• The Glenfield Tunnel, when it opened in 1832, was the longest steam railway tunnel in the world, over 1 mile long
  • It was designed by the famous railway engineer George Stephenson and built under the supervision of his son Robert
  • It forms part of the Leicester & Swannington railway network, the first steam railway in the Midlands and one of the first in the world

One of the earliest steam railway tunnels

The Glenfield Tunnel, when it opened in 1832, was the longest steam railway tunnel in the world. Just over one mile long, it was designed by the famous railway engineer George Stephenson and built between 1830 and 1832 under the supervision of his son Robert. It forms part of the Leicester & Swannington railway network, the first steam railway in the Midlands and one of the first in the world.

Why was the tunnel built?

The railway brought coal from the North West Leicestershire coalfields into Leicester, to then be distributed by canal all over the country. The biggest obstacle to this project was the ridge extending from Gilroes to Glenfield village that required a tunnel. Its construction proved a huge challenge with engineers having to line it throughout with bricks made on-site. The project ran heavily over budget but resulted in a tunnel that remained in use for 130 years.

An engineering challenge

The project to build this tunnel really tested its engineers, involving techniques that were then virtually untried.  Faulty trial drillings suggested the bore would be through stone and clay, when, in fact, much of the bore would turn out to be in running sand.  This necessitated a great deal more work and expense. The tunnel had to be lined throughout in brickwork between 14” and 18” thick, backed by a “wooden shell” where running sand was encountered. Bricks for the lining, after dissatisfaction with the original supplier, were made in an on-site kiln. Owing to the problems encountered, the tunnel construction ran well over the proposed budget of £10,000, finally costing £17,326 12s 2½d. which is  well over a million pounds in today money. However, the finished job was straight and level and was in use for over 130 years.

Robert Stephenson by Maull & Polybank, 1856

The first section of tunnel is opened

The first section of the tunnel was officially opened on 17th July 1832 and was marked by a special train for the Leicester and Swannington directors and 300 guests. Hauling it was “Comet” a locomotive provided by Robert Stephenson.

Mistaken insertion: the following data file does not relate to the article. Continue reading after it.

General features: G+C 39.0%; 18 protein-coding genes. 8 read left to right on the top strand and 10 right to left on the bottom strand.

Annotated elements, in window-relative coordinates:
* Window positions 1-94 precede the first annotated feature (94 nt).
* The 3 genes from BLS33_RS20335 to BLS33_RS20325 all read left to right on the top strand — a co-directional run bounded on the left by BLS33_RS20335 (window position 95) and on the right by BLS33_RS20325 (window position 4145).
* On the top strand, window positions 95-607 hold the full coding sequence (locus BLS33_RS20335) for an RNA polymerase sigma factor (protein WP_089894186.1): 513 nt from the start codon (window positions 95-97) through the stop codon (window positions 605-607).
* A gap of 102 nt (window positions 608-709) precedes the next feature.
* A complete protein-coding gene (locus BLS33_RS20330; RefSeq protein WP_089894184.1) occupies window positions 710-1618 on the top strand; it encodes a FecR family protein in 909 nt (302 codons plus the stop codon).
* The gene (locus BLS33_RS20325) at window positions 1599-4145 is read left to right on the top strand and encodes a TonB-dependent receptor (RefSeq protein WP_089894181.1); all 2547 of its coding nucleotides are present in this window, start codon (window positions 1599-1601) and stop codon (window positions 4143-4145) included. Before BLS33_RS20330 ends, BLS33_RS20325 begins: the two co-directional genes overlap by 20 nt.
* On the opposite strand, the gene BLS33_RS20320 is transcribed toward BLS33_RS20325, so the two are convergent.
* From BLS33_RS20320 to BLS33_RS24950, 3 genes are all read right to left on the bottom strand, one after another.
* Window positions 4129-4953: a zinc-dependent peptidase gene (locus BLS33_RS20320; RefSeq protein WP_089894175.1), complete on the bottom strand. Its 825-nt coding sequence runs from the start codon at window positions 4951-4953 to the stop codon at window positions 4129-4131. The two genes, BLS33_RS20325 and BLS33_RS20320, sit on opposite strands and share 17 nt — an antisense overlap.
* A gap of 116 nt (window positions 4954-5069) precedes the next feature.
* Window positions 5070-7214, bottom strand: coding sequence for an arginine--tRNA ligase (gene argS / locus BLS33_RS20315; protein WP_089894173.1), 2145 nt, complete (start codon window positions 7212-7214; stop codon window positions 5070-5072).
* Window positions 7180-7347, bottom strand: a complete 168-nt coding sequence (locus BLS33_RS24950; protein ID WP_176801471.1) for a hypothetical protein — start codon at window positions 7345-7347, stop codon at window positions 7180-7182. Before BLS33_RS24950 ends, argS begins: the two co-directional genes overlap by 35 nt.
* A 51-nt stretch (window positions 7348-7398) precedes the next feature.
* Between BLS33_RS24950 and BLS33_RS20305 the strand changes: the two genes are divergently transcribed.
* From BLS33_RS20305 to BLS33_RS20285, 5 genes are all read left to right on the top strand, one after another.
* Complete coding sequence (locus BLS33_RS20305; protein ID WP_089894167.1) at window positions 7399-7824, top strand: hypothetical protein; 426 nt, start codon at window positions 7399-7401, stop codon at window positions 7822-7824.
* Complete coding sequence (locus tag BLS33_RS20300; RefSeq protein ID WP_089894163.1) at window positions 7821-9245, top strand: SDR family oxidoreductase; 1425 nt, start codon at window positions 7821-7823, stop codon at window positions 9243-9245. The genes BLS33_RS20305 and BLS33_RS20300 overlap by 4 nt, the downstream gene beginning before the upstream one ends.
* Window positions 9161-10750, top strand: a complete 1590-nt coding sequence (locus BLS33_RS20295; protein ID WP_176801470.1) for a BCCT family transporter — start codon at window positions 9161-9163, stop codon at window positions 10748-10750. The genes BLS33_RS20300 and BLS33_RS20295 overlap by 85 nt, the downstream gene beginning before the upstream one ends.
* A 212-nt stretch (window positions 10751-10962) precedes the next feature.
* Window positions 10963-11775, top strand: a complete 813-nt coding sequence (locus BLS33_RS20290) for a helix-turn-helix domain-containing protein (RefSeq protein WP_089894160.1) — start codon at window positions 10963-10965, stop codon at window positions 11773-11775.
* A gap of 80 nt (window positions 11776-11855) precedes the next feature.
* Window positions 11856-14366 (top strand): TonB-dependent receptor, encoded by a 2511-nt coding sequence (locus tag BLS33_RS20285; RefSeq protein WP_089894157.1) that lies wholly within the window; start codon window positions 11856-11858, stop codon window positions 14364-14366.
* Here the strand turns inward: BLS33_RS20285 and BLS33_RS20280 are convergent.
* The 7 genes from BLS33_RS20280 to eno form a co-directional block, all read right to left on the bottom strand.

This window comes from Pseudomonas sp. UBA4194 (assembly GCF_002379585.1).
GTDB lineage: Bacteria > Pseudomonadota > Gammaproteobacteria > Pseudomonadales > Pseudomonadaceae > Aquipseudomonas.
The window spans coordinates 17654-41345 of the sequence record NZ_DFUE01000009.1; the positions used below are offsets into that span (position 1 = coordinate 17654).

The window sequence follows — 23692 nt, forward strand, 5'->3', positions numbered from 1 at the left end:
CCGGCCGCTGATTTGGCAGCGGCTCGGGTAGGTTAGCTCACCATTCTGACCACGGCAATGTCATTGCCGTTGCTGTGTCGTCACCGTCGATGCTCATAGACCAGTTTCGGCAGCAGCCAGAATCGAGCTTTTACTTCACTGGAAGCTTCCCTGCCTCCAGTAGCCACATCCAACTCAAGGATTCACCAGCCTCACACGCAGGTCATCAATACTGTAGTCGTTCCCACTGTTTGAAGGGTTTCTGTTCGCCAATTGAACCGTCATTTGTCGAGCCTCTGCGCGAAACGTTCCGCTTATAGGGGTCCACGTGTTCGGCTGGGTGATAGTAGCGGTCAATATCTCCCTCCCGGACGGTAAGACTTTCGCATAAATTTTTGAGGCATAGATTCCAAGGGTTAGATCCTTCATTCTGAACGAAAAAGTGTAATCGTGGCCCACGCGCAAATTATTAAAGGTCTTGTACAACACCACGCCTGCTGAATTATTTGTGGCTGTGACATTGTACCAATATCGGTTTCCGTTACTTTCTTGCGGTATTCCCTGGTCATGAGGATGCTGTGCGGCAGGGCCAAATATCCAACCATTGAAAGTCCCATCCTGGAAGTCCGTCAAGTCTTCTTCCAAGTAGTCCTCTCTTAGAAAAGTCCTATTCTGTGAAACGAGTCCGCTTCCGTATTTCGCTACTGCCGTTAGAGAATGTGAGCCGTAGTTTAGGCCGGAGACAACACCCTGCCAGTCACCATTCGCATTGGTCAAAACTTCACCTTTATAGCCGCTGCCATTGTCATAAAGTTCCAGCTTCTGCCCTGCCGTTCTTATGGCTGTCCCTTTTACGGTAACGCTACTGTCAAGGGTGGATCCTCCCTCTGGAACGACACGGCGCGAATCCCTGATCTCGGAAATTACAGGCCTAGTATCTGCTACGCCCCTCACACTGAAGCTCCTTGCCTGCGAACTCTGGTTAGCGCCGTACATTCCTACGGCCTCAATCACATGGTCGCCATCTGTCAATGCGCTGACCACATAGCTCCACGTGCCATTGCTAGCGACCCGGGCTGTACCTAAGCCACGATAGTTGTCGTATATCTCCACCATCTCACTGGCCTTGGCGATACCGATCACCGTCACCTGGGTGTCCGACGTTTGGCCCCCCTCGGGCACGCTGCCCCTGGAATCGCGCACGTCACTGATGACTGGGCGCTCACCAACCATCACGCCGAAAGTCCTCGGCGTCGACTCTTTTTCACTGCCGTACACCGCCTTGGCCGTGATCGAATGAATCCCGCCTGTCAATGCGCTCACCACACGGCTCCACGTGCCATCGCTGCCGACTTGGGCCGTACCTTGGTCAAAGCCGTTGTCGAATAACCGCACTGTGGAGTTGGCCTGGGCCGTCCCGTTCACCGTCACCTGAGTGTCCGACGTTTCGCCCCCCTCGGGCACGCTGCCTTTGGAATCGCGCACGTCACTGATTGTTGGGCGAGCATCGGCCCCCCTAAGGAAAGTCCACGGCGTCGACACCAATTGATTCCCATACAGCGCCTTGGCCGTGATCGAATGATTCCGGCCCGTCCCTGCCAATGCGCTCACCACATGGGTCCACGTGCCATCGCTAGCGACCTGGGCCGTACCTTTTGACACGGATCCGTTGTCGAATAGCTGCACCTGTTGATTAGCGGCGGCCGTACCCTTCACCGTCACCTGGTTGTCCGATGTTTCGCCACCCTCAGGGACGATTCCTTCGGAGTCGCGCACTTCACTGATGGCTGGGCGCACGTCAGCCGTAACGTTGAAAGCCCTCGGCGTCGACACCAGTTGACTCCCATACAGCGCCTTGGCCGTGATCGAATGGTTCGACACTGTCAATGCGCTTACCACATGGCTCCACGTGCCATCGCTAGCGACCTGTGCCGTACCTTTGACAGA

Glenfield’s tight clearances required lower, narrower carriages with bars over the windows to prevent decapitation.  It is even rumoured that at the opening the engine’s funnel struck the tunnel’s roof, showering soot over those in open carriages.

Saving Leicestershire’s heritage

When the railway closed in the 1960s, the redundant tunnel was bought by Leicester City Council for £5. Early inspections in 2000 however revealed serious flaws in the fabric of the tunnel which would necessitate reinforcement of the structure. The tunnel is not very far underground and it must be remembered that there were no buildings above it in 1832. Now, however, the area is built-up over its whole length and the risk of tunnel collapse (as had happened elsewhere), was unthinkable. A series of reinforced concrete hoops had to be designed and installed in the tunnel around 2007-8.

The Leicestershire Industrial History Society, have extensive records of the Leicester & Swannington Railway. The society lead guided tours into the first section of the tunnel. Visit their website for more details.

Gallery

Roman Leicester

(47- 500) A military fort was erected, attracting traders and a growing civilian community to Leicester (known as Ratae Corieltauvorum to the Romans). The town steadily grew throughout the reign of the Romans.

Medieval Leicester

(500 – 1500) The early years of this period was one of unrest with Saxon, Danes and Norman invaders having their influences over the town. Later, of course, came Richard III and the final battle of the Wars of the Roses was fought on Leicester’s doorstep.

Tudor & Stuart Leicester

(1500 – 1700) The wool trade flourished in Leicester with one local, a former mayor named William Wigston, making his fortune. During the English Civil War a bloody battle was fought as the forces of King Charles I laid siege to the town.

Georgian Leicester

(1700 – 1837) The knitting industry had really stared to take hold and Leicester was fast becoming the main centre of hosiery manufacture in Britain. This new prosperity was reflected throughout the town with broader, paved streets lined with elegant brick buildings and genteel residences.

Edwardian Leicester

(1901 – 1910) Electric trams came to the streets of Leicester and increased literacy among the citizens led to many becoming politicised. The famous 1905 ‘March of the Unemployed to London’ left from Leicester market when 30,000 people came to witness the historic event.

Early 20th Century Leicester

(1910 – 1973) The diverse industrial base meant Leicester was able to cope with the economic challenges of the 1920s and 1930s. New light engineering businesses, such as typewriter and scientific instrument making, complemented the more traditional industries of hosiery and footwear manufacturing.

Modern Leicester

(1973 – present day) Industry was still thriving in the city during the 1970s, with the work opportunities attracting many immigrants from all over the world. While industry has declined in recent years, excellent transport links have made Leicester an attractive centre for many businesses. The City now has much to be proud of including its sporting achievements and the richness of its cultural heritage and diversity.

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